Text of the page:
“I am now 25 years old, fit and healthy to date,” he says. “But the astrologer had predicted that I will face great bodily accident at the age of 22.”
People who face scarcities and hardships in their lives visit astrologers more often, says Srijana Shrestha, assistant professor of psychology at the Ratna Rajya Laxmi Campus, a government college in Kathmandu. People between ages 20 and 25 who fail in their studies or careers despite working hard most frequently visit astrologers.
Women and men express their increasing reliance on female astrologers.
Ramita Shrestha visits female local astrologers regularly about marriage prospects for her 24-year-old son, treatment recommendations for ill family members and other domestic concerns.
“In the past, male astrologers used to give me detailed advice only if I paid them more,” she says. “For the last one year, I have been taking advice from female astrologers, who have been giving me enough time for the forecasts, which have turned out to be true, and I have been able to express my feelings with frankness.”
Astrologers’ clients are mostly women, and it is easier for them to open up to female astrologers, Poudel says.
Men are also relying on female astrologers for important predictions.
Gaurab Rajkarnikar, 29, arrived in Kathmandu in March to get married after completing his master’s degree in business administration in the United States, where he went to study at the recommendation of an astrologer. Since returning to Nepal, he has consulted a female astrologer about his prospective bride, their future after the marriage, and an opportunity for them to migrate to Australia.
“The horoscope of my wife caused procedural delay for some days,” he says. “But in 10 days, we are flying there. I have as much faith in astrology as in God.”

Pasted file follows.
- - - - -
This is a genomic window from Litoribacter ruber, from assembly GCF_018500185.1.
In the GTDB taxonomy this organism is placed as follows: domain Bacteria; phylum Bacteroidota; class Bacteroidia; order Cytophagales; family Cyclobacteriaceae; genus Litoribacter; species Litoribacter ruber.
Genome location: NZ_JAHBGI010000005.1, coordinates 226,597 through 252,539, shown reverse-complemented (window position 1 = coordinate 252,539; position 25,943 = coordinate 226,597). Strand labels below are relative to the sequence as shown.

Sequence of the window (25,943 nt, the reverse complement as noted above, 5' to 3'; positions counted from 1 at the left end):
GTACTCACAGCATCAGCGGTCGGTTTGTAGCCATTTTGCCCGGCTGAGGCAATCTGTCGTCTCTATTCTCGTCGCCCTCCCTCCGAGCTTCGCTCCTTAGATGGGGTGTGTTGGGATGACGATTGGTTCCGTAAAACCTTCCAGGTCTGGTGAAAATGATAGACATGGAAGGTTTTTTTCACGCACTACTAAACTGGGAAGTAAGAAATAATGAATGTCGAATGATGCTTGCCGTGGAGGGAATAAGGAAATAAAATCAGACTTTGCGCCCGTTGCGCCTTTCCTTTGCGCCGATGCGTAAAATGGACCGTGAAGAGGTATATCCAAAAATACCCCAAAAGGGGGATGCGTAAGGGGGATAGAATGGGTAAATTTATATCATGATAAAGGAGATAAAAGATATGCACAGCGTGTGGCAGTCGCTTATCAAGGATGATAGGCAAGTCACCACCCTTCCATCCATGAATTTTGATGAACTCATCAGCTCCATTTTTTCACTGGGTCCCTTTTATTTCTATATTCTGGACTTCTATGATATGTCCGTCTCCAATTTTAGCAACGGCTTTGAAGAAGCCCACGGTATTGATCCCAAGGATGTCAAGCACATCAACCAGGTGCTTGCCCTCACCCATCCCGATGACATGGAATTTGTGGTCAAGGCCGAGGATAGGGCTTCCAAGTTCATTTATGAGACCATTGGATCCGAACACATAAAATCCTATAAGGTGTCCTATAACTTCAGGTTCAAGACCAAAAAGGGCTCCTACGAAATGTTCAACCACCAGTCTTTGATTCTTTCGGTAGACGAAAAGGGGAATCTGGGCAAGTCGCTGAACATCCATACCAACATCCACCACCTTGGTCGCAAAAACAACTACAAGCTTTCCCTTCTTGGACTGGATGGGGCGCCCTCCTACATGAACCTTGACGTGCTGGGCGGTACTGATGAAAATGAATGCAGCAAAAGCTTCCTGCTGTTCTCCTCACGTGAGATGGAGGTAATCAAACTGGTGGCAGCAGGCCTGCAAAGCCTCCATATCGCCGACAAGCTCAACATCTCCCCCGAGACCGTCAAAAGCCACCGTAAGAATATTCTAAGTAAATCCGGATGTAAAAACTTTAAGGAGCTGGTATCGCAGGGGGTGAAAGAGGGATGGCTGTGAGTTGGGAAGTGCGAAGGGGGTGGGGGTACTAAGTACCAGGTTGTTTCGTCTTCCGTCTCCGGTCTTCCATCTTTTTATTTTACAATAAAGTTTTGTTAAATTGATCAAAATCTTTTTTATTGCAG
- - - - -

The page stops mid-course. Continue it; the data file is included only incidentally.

It is important for everyone to consult an astrologer to read their birth charts at least once in their lifetimes, Bhattarai says.
In addition to studying astrology texts, women should learn how to read and speak English to continue to advance in the profession, Poudel says.
“It would be an added advantage for them to consult more literature and enhance their acumen,” he says.
Astrologists ask for more government support to create more employment opportunities within the profession.
The government has been hesitant to provide help and facilities to organize astrology as a formal profession, Poudel says. Aside from stipends at Balmiki Campus, the only support from the government was a grant of 200,000 rupees ($2,000) in 2006 for the International Astro and Oriental Heritage Conference in Kathmandu.
“If this sector is well-organized and managed, many people can get alternate employment,” Poudel says.
But Mohan Krishna Sapkota, spokesman and joint secretary at the Ministry of Culture, Tourism and Civil Aviation, says that no one has approached the ministry about organizing astrology as a formal profession. The government would respond positively if astrologers approached the ministry for help.
In the meantime, Poudel encourages women in their pursuits of astrology.
“If women can move forward with confidence, they will have a bright future,” he says.
Interviews were conducted in Nepali. No sources in the article are related.